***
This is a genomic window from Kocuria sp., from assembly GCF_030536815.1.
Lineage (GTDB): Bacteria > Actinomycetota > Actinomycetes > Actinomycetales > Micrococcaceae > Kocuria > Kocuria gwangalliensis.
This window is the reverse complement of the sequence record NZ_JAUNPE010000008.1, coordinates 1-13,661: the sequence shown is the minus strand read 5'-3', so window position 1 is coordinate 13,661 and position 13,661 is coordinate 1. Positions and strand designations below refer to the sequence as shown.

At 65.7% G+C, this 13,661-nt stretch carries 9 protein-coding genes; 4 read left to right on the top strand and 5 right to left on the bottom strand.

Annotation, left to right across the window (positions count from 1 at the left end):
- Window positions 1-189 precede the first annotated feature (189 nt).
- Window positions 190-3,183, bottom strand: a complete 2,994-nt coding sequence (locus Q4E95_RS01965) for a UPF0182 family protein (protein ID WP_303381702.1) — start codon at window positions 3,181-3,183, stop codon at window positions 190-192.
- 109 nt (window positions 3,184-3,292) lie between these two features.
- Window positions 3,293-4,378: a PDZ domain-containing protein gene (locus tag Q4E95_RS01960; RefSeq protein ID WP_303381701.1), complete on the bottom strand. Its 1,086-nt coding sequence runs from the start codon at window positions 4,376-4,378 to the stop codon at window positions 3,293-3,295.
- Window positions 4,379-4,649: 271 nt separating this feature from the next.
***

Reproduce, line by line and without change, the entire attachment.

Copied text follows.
This is a genomic window from Kocuria sp., from assembly GCF_030536815.1.
Lineage (GTDB): Bacteria > Actinomycetota > Actinomycetes > Actinomycetales > Micrococcaceae > Kocuria > Kocuria gwangalliensis.
This window is the reverse complement of the sequence record NZ_JAUNPE010000008.1, coordinates 1-13,661: the sequence shown is the minus strand read 5'-3', so window position 1 is coordinate 13,661 and position 13,661 is coordinate 1. Positions and strand designations below refer to the sequence as shown.

At 65.7% G+C, this 13,661-nt stretch carries 9 protein-coding genes; 4 read left to right on the top strand and 5 right to left on the bottom strand.

Annotation, left to right across the window (positions count from 1 at the left end):
- Window positions 1-189 precede the first annotated feature (189 nt).
- Window positions 190-3,183, bottom strand: a complete 2,994-nt coding sequence (locus Q4E95_RS01965) for a UPF0182 family protein (protein ID WP_303381702.1) — start codon at window positions 3,181-3,183, stop codon at window positions 190-192.
- 109 nt (window positions 3,184-3,292) lie between these two features.
- Window positions 3,293-4,378: a PDZ domain-containing protein gene (locus tag Q4E95_RS01960; RefSeq protein ID WP_303381701.1), complete on the bottom strand. Its 1,086-nt coding sequence runs from the start codon at window positions 4,376-4,378 to the stop codon at window positions 3,293-3,295.
- Window positions 4,379-4,649: 271 nt separating this feature from the next.